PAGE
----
Michael’s was recently forced to recall 80,000 pink Himalayan salt lamps for fire risk, illustrating the sheer popularity of the trend. There’s little doubt that pink salt lamps add a peaceful ambiance to any room. But consumers say they do way more than that — from clearing up sinuses to curing insomnia. We’re left wondering, are these salt lamps everything people believe them to be?
Where does your pink salt lamp come from?
Despite the name, there are actually no salt mines in the Himalayan mountain range. The pink salt slabs actually come from the Khewra Salt Mine in Pakistan, roughly 300 miles west of the Himalayas. As the second largest salt mine in the world, people have been gathering this commodity for more than 2,000 years. Only in the last decade or so has it become popular in Western culture.
The salt is comprised of 95 percent sodium chloride (table salt). The rest is a mix of polyhalite and other minerals, which give the salt its characteristic pink hue.
Health versus hype
Scour the 11,000-plus reviews from one of the most popular pink salt lamp distributors on Amazon.com, and you’d be hard-pressed to find a reason not to jump on the bandwagon. Here are just some of the health benefits of pink salt lamps, according to reviews. They are said to:
- Increase oxygen flow in the brain
- Improve mental clarity and focus
- Boost the immune system
- Reduce allergies
- Increase sex drive
- Promote restful sleep
- Relieve headaches
- Increase energy level
- Cure the common cold
- Eliminate sinus pressure
- Eradicate dust and allergens
- Eliminate the smell of kitty litter
- Help those with rhinitis, C.O.P.D., asthma, allergies, anxiety, depression, insomnia, seasonal affective disorder (SAD) and cystic fibrosis.
Claim #1: Salt lamps neutralize positive ion from electronics
Manufacturers say pink salt lamps provide a plethora of negative ions, neutralizing “harmful” positive ions in the air, like those from electronic devices, TVs and cell phones.
Here’s how it works: salt naturally attracts water and absorbs moisture in the air, called hygroscopy. Then, the heating of the lamp causes the water to evaporate, producing negative ions. These negative ions are supposed to counterbalance the positive ions in your indoor environment (i.e., offset electromagnetic radiation from your microwave). However, at this time, there’s zero scientific evidence to say that the amount of negative ions produced by a pink salt lamp is enough to get the job done. Bummer.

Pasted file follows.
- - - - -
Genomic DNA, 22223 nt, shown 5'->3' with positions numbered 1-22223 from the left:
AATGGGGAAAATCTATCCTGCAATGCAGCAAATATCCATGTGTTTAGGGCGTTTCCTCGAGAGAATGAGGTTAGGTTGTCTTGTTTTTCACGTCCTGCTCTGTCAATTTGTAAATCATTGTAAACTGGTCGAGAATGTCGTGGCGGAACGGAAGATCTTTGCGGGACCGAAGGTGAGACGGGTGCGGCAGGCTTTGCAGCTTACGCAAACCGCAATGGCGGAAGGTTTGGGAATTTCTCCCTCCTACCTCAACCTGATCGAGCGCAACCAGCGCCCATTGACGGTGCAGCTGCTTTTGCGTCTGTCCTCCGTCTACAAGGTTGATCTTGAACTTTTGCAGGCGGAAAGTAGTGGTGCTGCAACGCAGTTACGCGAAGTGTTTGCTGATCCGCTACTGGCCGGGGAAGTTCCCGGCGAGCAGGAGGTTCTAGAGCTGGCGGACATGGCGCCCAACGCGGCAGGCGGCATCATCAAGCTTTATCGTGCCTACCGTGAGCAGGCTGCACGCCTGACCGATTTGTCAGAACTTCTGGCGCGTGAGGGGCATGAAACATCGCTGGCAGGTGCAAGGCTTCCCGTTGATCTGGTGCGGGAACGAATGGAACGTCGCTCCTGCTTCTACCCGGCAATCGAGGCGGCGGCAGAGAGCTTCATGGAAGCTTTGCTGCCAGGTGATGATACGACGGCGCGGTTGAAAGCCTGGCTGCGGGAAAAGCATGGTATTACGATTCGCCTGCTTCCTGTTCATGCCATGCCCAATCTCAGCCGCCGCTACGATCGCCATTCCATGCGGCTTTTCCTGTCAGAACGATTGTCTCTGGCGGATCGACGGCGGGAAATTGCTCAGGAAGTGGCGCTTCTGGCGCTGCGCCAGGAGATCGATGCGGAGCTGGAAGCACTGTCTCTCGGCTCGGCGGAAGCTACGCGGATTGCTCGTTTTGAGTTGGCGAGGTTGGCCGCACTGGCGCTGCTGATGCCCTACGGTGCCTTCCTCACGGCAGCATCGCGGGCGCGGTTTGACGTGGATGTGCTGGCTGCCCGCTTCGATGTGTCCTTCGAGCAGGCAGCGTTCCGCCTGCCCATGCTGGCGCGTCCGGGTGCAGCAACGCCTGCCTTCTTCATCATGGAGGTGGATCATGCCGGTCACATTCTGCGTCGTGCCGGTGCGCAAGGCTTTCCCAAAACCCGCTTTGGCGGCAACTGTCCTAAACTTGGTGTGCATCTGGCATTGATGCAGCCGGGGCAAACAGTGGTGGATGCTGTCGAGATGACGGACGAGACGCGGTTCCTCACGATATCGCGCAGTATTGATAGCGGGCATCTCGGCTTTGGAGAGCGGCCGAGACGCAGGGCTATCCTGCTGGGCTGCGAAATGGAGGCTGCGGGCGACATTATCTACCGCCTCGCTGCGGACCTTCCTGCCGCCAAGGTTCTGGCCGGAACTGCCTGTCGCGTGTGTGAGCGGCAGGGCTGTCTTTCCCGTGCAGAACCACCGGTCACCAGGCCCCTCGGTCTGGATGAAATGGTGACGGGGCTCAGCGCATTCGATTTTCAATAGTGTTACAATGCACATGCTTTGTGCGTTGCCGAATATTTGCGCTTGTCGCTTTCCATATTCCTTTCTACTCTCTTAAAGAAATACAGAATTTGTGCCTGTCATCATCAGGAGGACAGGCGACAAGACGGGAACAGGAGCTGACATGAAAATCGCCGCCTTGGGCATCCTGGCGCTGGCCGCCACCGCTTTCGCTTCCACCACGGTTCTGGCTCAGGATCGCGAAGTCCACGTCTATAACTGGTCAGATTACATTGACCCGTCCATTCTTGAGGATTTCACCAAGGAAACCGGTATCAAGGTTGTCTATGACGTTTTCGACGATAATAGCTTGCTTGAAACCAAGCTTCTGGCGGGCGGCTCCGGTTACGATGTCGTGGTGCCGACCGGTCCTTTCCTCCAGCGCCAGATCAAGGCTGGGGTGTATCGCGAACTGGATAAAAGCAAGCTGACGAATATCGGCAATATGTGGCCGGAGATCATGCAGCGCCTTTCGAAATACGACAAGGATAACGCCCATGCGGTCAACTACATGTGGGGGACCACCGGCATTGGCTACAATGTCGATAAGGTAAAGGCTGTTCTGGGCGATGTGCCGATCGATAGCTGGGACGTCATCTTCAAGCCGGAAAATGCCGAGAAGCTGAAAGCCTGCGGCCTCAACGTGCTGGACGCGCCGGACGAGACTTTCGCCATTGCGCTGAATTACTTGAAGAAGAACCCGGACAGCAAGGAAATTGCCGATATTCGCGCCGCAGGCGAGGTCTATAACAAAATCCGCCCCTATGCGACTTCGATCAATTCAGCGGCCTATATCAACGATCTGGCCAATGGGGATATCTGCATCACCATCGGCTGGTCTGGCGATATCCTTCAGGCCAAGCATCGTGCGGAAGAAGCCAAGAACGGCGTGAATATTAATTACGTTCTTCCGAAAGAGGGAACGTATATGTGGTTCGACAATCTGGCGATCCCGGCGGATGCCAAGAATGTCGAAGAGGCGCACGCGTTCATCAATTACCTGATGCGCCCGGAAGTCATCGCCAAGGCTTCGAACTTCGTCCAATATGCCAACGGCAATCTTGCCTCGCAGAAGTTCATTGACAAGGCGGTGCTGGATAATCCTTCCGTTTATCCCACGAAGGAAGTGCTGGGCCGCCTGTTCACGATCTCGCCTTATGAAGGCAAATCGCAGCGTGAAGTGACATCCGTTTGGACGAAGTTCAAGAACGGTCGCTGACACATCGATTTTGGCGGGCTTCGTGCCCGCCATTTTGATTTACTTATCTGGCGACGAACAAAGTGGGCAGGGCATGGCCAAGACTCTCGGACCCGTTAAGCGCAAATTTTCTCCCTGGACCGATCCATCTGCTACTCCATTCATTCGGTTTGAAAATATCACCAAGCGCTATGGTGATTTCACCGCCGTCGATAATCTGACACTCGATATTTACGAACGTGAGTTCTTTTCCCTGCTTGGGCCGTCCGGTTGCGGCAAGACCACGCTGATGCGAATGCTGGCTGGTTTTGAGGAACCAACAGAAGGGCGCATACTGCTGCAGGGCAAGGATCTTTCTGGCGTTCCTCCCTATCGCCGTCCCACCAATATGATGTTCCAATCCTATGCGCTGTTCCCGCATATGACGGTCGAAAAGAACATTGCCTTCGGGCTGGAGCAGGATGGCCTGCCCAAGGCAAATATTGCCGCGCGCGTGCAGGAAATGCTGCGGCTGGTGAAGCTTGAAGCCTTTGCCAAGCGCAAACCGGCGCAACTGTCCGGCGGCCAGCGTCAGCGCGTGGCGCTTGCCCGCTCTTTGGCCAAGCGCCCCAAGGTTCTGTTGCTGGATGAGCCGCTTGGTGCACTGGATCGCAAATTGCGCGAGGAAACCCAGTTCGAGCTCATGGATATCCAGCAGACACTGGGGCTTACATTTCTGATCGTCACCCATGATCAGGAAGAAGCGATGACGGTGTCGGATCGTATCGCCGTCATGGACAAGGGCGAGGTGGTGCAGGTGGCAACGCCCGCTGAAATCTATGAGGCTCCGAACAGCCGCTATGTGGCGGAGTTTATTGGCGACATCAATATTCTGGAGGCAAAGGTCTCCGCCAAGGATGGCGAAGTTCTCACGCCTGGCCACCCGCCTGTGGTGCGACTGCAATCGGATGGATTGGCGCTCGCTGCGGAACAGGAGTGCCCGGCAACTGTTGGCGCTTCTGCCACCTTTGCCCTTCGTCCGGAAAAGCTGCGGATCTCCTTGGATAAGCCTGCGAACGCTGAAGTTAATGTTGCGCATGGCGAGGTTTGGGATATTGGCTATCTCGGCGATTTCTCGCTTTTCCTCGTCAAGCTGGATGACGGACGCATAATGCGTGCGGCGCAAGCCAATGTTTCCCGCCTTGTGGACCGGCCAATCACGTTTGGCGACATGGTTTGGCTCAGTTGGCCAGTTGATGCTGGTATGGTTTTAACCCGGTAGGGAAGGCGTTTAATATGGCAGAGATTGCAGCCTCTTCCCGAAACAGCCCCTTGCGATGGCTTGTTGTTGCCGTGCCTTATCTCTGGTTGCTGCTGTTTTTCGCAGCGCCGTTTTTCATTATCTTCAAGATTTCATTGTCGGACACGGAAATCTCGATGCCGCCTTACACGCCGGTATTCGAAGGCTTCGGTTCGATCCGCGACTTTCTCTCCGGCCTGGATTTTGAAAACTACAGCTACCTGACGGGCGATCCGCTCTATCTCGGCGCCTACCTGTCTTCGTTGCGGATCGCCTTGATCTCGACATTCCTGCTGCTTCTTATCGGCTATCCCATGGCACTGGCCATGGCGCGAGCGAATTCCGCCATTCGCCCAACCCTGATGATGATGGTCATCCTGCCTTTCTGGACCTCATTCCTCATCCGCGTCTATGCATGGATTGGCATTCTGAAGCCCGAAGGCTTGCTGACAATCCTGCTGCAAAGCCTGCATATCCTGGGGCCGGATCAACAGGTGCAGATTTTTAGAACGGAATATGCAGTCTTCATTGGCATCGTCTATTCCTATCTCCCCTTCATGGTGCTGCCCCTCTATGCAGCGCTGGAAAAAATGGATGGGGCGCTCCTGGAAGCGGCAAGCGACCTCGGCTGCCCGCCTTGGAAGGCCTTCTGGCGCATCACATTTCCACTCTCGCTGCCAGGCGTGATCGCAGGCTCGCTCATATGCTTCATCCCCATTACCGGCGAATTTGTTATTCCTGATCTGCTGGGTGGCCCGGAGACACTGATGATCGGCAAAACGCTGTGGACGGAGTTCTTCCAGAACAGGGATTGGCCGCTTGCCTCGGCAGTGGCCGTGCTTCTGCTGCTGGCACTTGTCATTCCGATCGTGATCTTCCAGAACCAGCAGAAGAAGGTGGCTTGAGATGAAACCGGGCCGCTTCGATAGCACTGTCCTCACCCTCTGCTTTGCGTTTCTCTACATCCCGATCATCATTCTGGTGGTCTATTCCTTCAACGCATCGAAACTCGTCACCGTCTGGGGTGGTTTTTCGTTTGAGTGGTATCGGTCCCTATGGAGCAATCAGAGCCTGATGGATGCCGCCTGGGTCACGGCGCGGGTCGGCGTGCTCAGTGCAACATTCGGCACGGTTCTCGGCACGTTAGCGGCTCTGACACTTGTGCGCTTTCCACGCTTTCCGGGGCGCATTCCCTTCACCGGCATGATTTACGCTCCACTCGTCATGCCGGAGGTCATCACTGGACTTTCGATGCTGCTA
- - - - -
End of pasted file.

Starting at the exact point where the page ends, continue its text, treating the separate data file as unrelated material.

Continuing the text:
Verdict: False. During the process of heating up the pink salt lamp, negative ions are created. However, it is not enough to neutralize positive ions.
Claim #2: Salt lamps alleviate depression
In nature, perhaps you’ve experienced the joy of negative ions without knowing it, while standing near a waterfall, ocean waves or outside after a large thunderstorm. The air near water contains thousands upon thousands of negative ions, helping you feel refreshed and euphoric.
And the mental boost is not just your imagination. There’s scientific support to say that negative ions produce lower feelings of depression. Researchers conducted a meta-analysis of 33 studies between 1957 and 2012 evaluating the effects of air ionization on mood. While there were no consistent ionization effects for anxiety and sleep, there were positive effects on depression and seasonal affective disorder.
Researchers found that patients with seasonal depression showed results at even low-level ionization. As well, patients with chronic depression showed improvements at high-intensity ionization. That’s great news! Now the question is, do pink salt lamps produce enough negative ions to provide mental health benefits? It’s hard to say. So far, there’s been no scientific evidence proving this theory specifically, but there’s loads of anecdotal evidence saying otherwise.